CASTILLO DE BELLVER, carrying 252,000 tonnes of light crude oil (Murban and Upper Zakum), caught fire about 70 miles north-west of Cape Town, South Africa on 6th August 1983. The blazing ship drifted off shore and broke in two. The stern section - possibly with as much as 100,000 tonnes of oil remaining in its tanks - capsized and sank in deep water, 24 miles off the coast. The bow section was towed away from the coast and was eventually sunk with the use of controlled explosive charges. Approximately 50-60,000 tonnes are estimated to have spilled into the sea or burned. Although the oil initially drifted towards the coast, a wind shift subsequently took it offshore, where it entered the north-west flowing Benguela Current.
Although a considerable amount of oil entered the sea as a result of the CASTILLO DE BELLVER incident, there was little requirement for cleanup (there was some dispersant spraying) and environmental effects were minimal. The only visible damage was the oiling of some 1,500 gannets, most of which were collected from an island near the coast where they were gathering for the onset of the breeding season. A number of seals were observed surfacing in the vicinity of the dispersant spraying activities but were not thought to have suffered any adverse effects.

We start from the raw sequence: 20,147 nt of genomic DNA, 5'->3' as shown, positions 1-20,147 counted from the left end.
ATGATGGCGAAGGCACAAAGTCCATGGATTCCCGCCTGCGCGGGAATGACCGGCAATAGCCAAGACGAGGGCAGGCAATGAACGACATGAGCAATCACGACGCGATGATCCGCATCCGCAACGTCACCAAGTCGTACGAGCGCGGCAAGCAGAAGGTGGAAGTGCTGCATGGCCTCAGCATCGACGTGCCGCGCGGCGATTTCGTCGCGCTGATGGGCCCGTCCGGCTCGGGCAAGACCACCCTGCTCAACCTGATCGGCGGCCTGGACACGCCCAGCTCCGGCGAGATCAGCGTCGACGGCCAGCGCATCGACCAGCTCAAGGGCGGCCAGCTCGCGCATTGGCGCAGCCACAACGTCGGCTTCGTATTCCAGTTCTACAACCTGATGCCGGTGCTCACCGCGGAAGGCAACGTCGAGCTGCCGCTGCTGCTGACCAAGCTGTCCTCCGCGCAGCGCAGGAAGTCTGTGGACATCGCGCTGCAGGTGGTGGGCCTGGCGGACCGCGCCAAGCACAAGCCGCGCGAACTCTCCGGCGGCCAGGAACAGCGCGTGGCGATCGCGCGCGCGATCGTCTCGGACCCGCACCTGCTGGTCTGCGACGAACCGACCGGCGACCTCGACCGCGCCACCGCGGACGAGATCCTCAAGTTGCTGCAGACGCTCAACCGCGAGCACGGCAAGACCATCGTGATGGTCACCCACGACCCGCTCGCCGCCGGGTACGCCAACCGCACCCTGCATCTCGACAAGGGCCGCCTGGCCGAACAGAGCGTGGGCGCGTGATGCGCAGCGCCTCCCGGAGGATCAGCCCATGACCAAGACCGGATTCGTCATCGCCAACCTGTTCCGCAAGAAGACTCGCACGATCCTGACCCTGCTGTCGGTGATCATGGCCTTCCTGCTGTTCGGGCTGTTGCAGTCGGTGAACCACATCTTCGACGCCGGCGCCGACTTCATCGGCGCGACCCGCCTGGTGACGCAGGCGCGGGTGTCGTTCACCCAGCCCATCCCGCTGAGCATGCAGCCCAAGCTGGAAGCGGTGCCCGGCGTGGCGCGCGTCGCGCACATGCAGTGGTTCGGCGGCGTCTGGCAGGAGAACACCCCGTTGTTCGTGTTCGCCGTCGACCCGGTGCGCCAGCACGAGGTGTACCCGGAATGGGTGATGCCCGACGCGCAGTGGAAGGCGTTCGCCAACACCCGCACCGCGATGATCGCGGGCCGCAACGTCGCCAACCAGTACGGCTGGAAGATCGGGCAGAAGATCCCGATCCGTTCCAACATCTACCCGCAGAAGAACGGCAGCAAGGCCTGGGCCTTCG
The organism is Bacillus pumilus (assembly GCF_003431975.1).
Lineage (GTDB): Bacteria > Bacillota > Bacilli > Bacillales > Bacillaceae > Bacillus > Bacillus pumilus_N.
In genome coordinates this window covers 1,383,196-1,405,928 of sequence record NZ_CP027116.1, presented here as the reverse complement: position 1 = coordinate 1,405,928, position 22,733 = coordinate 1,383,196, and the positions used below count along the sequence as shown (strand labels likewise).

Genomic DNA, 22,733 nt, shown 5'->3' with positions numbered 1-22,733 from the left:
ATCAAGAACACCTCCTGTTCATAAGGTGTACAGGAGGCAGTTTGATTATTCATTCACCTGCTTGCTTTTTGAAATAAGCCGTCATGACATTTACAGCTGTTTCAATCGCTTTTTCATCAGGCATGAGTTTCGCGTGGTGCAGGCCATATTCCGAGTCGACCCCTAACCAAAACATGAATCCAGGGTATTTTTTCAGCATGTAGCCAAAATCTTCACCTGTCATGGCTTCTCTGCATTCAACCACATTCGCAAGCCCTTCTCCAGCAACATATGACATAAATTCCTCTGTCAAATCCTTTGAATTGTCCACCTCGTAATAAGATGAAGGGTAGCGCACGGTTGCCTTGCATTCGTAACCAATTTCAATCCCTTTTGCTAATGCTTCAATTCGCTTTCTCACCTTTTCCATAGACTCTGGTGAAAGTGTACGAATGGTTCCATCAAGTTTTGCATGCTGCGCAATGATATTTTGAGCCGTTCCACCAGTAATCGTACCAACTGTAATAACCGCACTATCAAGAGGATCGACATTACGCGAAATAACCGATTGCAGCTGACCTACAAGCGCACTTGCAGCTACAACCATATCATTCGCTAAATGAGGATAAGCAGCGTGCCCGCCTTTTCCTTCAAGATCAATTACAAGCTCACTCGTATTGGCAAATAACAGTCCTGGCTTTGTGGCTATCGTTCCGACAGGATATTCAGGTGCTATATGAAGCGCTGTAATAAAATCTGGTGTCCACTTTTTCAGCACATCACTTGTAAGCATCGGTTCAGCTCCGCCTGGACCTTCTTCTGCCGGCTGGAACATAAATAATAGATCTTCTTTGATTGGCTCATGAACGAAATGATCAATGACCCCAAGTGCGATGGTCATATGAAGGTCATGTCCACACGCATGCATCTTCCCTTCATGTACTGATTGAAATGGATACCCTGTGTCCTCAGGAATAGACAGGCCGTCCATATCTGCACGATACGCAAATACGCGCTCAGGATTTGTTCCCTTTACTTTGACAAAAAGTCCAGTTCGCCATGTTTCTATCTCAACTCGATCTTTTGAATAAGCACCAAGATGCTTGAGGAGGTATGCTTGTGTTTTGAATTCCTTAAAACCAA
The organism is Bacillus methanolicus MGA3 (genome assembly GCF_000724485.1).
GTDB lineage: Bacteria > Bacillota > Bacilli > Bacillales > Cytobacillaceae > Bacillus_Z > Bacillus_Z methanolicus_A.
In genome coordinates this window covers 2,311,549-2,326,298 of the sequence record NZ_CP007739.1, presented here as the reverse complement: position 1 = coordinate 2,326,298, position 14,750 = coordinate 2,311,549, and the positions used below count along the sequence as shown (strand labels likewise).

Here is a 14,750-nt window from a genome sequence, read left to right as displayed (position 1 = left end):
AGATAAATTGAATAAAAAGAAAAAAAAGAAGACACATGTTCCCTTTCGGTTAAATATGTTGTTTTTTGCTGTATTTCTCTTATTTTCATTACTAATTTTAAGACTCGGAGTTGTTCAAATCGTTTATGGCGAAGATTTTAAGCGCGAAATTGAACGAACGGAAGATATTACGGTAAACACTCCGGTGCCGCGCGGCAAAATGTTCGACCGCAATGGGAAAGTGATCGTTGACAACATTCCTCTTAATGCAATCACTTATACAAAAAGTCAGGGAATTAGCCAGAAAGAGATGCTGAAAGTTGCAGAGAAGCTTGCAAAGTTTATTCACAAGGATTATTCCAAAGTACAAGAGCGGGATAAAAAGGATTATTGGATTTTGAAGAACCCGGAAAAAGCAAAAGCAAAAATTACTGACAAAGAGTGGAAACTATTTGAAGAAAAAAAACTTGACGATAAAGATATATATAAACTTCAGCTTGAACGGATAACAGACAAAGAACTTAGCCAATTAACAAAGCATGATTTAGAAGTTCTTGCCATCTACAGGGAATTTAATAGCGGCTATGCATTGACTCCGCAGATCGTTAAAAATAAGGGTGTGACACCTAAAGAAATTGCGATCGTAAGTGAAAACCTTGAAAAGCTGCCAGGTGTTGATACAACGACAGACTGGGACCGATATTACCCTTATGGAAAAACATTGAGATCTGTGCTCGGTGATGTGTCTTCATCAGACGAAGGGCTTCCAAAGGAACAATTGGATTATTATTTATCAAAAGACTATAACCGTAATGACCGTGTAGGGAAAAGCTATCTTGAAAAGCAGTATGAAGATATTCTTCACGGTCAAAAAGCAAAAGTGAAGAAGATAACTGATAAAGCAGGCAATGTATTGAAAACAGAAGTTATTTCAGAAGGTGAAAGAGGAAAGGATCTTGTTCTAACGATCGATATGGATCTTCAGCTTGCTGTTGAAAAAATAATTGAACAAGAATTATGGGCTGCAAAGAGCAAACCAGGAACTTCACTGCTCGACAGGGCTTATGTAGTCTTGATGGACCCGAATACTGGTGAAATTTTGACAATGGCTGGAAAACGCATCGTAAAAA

Also of initial concern was the 'black rain' of airborne oil droplets that fell during the first 24 hours of the incident on wheat growing and sheep grazing lands due east of the accident, although no long-term damage was recorded from these residues. The impact on both the rich fishing grounds and the fish stocks of the area was also considered to be negligible.
- Moldan, A.G.S. et al (1985). Some aspects of the Castillo de Bellver oil spill. Marine Pollution Bulletin 16 (3) 97-102
- Wardley-Smith, J. (1983). The Castillo de Bellver. Oil and Petrochemical Pollution 4 (1) 291-293